The coal industry is holding South Africa to ransom and preventing it from moving to a low carbon economy, say climate change experts.
And government is using the trade unions' fear of losing coal jobs as a convenient excuse to maintain the status quo of a coal-based economy with high greenhouse gas emissions.
This emerged from a panel discussion of climate change experts who said on Wednesday that Cabinet must scrap its obsolete climate change objectives and "get decisive".
Hilton Trollip, engineer and researcher at UCT's Energy Research Centre, said government's commitments to cutting emissions and tackling climate change were "grossly inadequate".
"If everyone did what South Africa is doing, we would have a climate catastrophe," Trollip said.
The event was convened by climate change NGO Project 90, where representatives from several civil society organisations issued a challenge to President Cyril Ramaphosa and his Cabinet to put the interests of all South Africans ahead of vested interests; to show they were not in denial about climate science; and to take real action to avoid "catastrophic" climate change.
South Africa, with 95% of its electricity generated by coal, has one of the highest per capita carbon emissions in the world.
Trollip said even the "grossly inadequate" commitments to cut greenhouse gas emissions had not been implemented.
However, the status quo was not sustainable.
Trollip said the country's electricity system was facing collapse. Eskom had massive debt that it had said it could not pay back from revenues.
It would make sense economically to move to renewables on a large scale as the least cost electricity option, and one that would generate jobs, foreign investment and cut emissions, panel members said.
Ramaphosa's 'complicated job'
Trollip acknowledged that President Cyril Ramaphosa had a "complicated job to stay in office", which included having to "look after the coal guys". The minute he failed to do so, he would be in trouble.
"Coal interests in South Africa are sinking this economy," Trollip said.
"But you do need to protect the coal workers. The coal miner in Mpumalanga is not going to be a PV installer in Cape Town. You need to have a plan for these workers, otherwise politics will just slow the whole process down."
So far, there were no plans ready to tackle this and make a just transition from coal to renewables.
Trollip said research done by UCT's Energy Research Centre, using the latest cost projections and energy demands, showed that over a 20-year period to 2040 the least expensive electricity option for South Africa would be to close down most of Eskom's coal power stations and put in renewables.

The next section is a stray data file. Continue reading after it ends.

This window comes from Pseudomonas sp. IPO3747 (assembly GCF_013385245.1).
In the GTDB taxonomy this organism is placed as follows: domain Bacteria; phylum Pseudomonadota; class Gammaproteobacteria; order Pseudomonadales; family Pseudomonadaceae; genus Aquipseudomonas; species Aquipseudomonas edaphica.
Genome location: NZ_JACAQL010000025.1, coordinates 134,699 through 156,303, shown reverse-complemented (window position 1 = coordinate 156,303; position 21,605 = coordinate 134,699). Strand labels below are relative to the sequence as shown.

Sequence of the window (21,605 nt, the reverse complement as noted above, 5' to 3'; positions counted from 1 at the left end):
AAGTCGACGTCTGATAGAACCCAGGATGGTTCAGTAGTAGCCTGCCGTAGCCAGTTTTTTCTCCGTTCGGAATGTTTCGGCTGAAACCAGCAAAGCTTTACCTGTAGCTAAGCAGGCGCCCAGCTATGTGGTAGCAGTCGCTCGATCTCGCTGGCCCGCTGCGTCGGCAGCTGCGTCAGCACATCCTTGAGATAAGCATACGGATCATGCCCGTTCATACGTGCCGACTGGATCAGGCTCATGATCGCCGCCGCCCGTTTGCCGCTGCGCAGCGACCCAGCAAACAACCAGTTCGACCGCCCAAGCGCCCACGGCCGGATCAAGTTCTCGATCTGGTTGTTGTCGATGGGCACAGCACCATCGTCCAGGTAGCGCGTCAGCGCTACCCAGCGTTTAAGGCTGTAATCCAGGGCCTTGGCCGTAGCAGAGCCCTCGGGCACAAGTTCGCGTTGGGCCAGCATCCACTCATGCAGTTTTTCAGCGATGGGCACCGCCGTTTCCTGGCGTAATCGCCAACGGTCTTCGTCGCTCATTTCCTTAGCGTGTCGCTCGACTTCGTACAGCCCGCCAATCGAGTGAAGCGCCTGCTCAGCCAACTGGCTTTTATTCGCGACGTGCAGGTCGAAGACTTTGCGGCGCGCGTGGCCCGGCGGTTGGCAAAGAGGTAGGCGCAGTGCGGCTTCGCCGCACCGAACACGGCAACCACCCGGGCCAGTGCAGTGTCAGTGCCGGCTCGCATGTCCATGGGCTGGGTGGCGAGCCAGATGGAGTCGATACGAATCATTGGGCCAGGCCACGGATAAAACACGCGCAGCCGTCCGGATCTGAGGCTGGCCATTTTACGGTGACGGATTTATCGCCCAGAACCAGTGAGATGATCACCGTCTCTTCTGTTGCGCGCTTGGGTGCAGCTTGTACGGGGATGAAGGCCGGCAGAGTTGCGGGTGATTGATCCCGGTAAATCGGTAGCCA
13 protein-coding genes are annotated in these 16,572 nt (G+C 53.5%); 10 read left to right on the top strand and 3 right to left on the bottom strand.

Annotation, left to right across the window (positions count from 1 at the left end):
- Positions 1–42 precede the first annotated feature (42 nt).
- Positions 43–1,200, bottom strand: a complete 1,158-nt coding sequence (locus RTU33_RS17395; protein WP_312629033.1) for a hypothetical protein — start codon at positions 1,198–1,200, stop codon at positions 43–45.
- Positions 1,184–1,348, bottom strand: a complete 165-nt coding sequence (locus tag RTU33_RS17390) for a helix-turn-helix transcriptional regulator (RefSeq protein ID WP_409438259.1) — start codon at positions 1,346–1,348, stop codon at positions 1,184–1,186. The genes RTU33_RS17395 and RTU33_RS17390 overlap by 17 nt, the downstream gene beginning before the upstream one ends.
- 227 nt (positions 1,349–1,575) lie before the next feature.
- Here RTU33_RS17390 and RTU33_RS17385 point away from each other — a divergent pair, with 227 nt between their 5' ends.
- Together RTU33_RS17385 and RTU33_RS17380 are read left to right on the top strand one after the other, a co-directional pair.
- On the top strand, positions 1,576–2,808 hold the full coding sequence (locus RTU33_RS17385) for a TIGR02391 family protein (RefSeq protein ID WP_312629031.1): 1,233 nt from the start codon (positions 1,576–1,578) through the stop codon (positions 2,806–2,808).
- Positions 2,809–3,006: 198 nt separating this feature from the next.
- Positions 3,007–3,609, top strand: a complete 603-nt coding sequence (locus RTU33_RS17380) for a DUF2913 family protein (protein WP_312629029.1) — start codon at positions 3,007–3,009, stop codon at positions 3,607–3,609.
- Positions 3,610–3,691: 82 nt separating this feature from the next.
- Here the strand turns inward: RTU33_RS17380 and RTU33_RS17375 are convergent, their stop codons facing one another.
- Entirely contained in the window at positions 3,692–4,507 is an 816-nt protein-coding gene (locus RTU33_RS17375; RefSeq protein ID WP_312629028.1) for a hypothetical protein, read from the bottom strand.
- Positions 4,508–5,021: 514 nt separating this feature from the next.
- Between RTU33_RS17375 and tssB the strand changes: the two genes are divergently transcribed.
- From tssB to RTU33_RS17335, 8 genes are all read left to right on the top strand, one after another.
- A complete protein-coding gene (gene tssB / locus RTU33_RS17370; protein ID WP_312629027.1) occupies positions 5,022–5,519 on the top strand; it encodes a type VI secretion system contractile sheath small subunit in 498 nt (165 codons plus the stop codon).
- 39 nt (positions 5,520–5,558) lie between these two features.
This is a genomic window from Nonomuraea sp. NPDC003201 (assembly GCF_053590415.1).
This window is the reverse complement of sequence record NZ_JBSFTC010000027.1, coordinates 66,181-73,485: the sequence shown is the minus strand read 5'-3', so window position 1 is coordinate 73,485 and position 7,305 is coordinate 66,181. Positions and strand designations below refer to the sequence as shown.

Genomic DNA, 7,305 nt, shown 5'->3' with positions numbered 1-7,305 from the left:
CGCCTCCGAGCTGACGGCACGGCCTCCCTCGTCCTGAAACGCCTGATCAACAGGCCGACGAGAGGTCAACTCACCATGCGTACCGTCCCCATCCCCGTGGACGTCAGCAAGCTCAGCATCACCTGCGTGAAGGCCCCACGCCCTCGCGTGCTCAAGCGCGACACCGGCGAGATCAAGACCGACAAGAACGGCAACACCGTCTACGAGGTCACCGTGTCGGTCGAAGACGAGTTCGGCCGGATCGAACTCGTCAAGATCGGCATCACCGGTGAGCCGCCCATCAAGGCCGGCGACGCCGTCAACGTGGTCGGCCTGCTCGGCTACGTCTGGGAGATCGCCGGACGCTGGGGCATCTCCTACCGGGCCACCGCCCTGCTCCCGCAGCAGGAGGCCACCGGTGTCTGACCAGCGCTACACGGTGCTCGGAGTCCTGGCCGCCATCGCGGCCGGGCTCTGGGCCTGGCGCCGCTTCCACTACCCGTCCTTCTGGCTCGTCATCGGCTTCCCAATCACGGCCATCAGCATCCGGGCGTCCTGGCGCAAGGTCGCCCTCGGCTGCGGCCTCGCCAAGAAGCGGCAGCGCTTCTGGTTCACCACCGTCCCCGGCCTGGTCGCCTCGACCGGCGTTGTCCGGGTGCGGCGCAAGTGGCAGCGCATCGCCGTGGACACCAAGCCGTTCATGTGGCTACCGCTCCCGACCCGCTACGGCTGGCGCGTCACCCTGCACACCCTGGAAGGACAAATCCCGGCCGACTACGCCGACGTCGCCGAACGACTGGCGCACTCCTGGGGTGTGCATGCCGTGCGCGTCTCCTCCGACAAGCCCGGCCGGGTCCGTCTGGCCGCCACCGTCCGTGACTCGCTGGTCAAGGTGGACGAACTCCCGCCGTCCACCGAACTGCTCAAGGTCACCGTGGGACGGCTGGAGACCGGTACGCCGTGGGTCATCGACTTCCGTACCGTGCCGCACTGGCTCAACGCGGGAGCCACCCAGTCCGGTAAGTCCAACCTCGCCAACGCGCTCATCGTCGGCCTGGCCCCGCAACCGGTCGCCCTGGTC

Nicole Loser of the Centre for Environmental Rights said South Africa had no greenhouse gas standards or thresholds.
"The climate change draft bill is welcome, but it goes nowhere near far enough to regulate climate change," Loser said.
There was no co-ordination in government about tackling climate change, which was seen as an environmental issue, rather than one that affected the whole of society and the economy.
Loser said the Departments of Health, of Energy, Transport, Mineral Resources and others should be deeply involved. But even the Department of Environment lacked the urgency required to fight climate change.
"The policy says we need to urgently reduce emissions, yet government authorizes new coal power stations – and ones that are 60% more energy intensive than Eskom's."
Loser said the government and private companies would not make any greenhouse gas emissions public. This was unacceptable, as companies must be held accountable for their emissions.
"We need full, mandatory disclosure. We need clear targets and emissions trajectory. And government can't be authorising new coal plants or mines and must urgently start decommissioning existing ones. All decision-making must be subject to climate change considerations," Loser said.
Glen Tyler from climate activist group 350.Org said the two proposed coal power stations would add R20bn onto South Africa's electricity bill.
"That is equivalent to 4 million child support grants."
Richard Worthington said the government claimed to have a strategy to tackle climate change, but all it had was "a set of vague intentions".
"It is pretending to be doing something when actually it is simply maintaining the status quo," Worthington said.
The term "just transition", used to describe the process of moving away from a coal economy while looking after those who would lose their jobs, described a real situation that needed to be tackled.
"But instead the term has been taken up and used in defence of the status quo, as a way of resisting change."